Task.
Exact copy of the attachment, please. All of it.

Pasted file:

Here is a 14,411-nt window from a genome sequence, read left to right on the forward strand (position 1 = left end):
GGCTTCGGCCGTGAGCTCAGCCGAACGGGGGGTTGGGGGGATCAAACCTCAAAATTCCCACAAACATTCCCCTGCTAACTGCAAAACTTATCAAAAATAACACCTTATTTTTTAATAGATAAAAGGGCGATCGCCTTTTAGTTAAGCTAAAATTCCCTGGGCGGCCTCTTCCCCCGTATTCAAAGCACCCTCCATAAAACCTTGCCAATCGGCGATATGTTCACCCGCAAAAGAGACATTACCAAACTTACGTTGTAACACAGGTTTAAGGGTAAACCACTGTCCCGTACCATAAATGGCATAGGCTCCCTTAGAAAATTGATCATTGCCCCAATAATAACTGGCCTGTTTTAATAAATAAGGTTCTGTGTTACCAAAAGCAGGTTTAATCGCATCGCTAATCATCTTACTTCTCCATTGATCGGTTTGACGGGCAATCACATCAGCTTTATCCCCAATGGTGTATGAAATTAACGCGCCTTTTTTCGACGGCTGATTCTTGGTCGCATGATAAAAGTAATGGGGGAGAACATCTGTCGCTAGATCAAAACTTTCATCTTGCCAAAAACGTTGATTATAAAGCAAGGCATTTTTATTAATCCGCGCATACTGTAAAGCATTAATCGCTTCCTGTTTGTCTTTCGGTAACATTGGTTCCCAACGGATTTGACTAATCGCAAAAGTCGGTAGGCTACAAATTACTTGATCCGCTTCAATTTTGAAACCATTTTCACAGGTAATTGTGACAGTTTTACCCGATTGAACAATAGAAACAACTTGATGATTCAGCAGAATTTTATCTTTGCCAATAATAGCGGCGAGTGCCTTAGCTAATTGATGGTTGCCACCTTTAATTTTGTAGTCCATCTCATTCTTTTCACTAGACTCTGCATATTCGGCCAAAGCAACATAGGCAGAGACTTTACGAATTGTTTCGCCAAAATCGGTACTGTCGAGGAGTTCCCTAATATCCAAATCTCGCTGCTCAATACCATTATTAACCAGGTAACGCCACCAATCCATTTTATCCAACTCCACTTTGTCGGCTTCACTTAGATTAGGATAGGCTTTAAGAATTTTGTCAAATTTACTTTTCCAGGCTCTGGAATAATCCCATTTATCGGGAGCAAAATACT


Here is a 14,411-nt window from a genome sequence, read left to right on the forward strand (position 1 = left end):
GGCTTCGGCCGTGAGCTCAGCCGAACGGGGGGTTGGGGGGATCAAACCTCAAAATTCCCACAAACATTCCCCTGCTAACTGCAAAACTTATCAAAAATAACACCTTATTTTTTAATAGATAAAAGGGCGATCGCCTTTTAGTTAAGCTAAAATTCCCTGGGCGGCCTCTTCCCCCGTATTCAAAGCACCCTCCATAAAACCTTGCCAATCGGCGATATGTTCACCCGCAAAAGAGACATTACCAAACTTACGTTGTAACACAGGTTTAAGGGTAAACCACTGTCCCGTACCATAAATGGCATAGGCTCCCTTAGAAAATTGATCATTGCCCCAATAATAACTGGCCTGTTTTAATAAATAAGGTTCTGTGTTACCAAAAGCAGGTTTAATCGCATCGCTAATCATCTTACTTCTCCATTGATCGGTTTGACGGGCAATCACATCAGCTTTATCCCCAATGGTGTATGAAATTAACGCGCCTTTTTTCGACGGCTGATTCTTGGTCGCATGATAAAAGTAATGGGGGAGAACATCTGTCGCTAGATCAAAACTTTCATCTTGCCAAAAACGTTGATTATAAAGCAAGGCATTTTTATTAATCCGCGCATACTGTAAAGCATTAATCGCTTCCTGTTTGTCTTTCGGTAACATTGGTTCCCAACGGATTTGACTAATCGCAAAAGTCGGTAGGCTACAAATTACTTGATCCGCTTCAATTTTGAAACCATTTTCACAGGTAATTGTGACAGTTTTACCCGATTGAACAATAGAAACAACTTGATGATTCAGCAGAATTTTATCTTTGCCAATAATAGCGGCGAGTGCCTTAGCTAATTGATGGTTGCCACCTTTAATTTTGTAGTCCATCTCATTCTTTTCACTAGACTCTGCATATTCGGCCAAAGCAACATAGGCAGAGACTTTACGAATTGTTTCGCCAAAATCGGTACTGTCGAGGAGTTCCCTAATATCCAAATCTCGCTGCTCAATACCATTATTAACCAGGTAACGCCACCAATCCATTTTATCCAACTCCACTTTGTCGGCTTCACTTAGATTAGGATAGGCTTTAAGAATTTTGTCAAATTTACTTTTCCAGGCTCTGGAATAATCCCATTTATCGGGAGCAAAATACT